Report calls for creation of biometrics information watchdog
An independent advisory group wants a Scottish biometrics commissioner to oversee a new statutory code of practice on how the data is used.
A watchdog should be created to oversee a statutory code of practice governing the use of DNA, fingerprints and images by police and other authorities, experts have recommended.
An independent advisory group reviewed the use of such information, known as biometrics, and called for a series of changes.
These include creating a new code on the acquisition, retention, use and disposal of biometric data for Police Scotland, the Scottish Police Authority and other public bodies, and establishing an independent Scottish biometrics commissioner to ensure compliance.
Further recommendations are for a presumption of data deletion following a minimum retention period, a review of legislation covering the retention to consider “proportionality and necessity”, and for a “national debate” to improve public understanding and confidence over its use.
Justice Secretary Michael Matheson set up the group last year partially in response to criticism over retention of custody images of people charged but not convicted of a crime.
The latest report found a legal gap over these images, of which Police Scotland hold more than one million and retain for up to seven years.The report states: “Police Scotland has no technical means of understanding how many people these records relate to and has no automated means of establishing how many custody images it holds of people who have not been convicted of any offence.”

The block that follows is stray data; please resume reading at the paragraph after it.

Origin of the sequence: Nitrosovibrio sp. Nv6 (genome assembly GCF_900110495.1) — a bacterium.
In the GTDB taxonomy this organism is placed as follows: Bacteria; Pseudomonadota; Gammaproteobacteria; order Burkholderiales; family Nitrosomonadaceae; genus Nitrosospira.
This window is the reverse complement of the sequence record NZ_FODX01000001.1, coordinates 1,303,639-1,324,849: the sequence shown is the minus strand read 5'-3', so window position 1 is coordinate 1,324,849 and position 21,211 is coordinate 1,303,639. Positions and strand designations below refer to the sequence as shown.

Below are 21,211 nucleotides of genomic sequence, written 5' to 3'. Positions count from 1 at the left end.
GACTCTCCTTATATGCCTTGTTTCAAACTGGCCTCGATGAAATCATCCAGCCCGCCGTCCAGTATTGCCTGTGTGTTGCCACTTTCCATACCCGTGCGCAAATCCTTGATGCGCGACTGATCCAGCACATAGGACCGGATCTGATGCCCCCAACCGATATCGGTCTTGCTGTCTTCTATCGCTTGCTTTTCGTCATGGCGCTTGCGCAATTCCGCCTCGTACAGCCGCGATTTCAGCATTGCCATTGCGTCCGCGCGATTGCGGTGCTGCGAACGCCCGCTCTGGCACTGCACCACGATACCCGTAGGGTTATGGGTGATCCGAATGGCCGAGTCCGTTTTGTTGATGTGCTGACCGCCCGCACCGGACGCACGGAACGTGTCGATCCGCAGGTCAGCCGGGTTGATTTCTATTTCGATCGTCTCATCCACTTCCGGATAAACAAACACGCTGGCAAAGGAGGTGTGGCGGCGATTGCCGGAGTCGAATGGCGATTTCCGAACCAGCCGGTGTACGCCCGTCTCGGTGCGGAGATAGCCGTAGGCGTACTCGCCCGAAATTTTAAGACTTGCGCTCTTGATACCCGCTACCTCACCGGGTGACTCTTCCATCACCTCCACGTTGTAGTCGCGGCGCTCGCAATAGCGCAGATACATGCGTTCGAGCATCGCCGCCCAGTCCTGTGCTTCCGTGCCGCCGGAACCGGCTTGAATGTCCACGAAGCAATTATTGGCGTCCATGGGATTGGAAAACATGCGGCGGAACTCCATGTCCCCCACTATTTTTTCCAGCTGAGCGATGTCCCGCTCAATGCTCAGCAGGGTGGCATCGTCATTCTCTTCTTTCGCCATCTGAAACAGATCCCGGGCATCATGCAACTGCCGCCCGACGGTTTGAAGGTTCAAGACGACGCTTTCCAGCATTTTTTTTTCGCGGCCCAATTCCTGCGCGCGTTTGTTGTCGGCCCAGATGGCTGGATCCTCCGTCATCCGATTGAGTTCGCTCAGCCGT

The force held 432,888 people’s fingerprints and photos of 362,348 individuals in the criminal history system as of August 2017.
As of December that year, Police Scotland held 332,213 criminal justice DNA samples.
Currently, fingerprints and DNA from those convicted of a single criminal offence can be retained indefinitely, regardless of gravity.
Fingerprints and DNA from those arrested but not convicted must be destroyed immediately with exceptions for certain sexual or violent offences.
Mr Matheson said the government accepts the group’s report and “the thrust” of the recommendations, which are also supported by Police Scotland.
“While the 2016 independent report of the HM Inspector found that Police Scotland was making proportionate and necessary use of biometric data and technologies, it identified a need for improved oversight of these arrangements,” he said.
“While the creation of a new biometrics commissioner to monitor compliance with a new code will require careful consideration and discussions with the parliamentary authorities, it is one that we accept in principle.
“The public should continue to have confidence in how their information is held and I hope that the publication of this report will kick-start a wider debate on biometric data and how it is best used to help keep our communities safe.”
Police Scotland Assistant Chief Constable Gillian MacDonald said biometrics are “a critical tool in the investigation and prevention of crime”.
She added: “We recognise the importance of ensuring that the public has trust and confidence in the procedures which govern its use.
“Any endeavour to strengthen the legislative framework and provide a balance between keeping the public safe from harm whilst ensuring the appropriate consideration of human rights and ethics is welcomed.”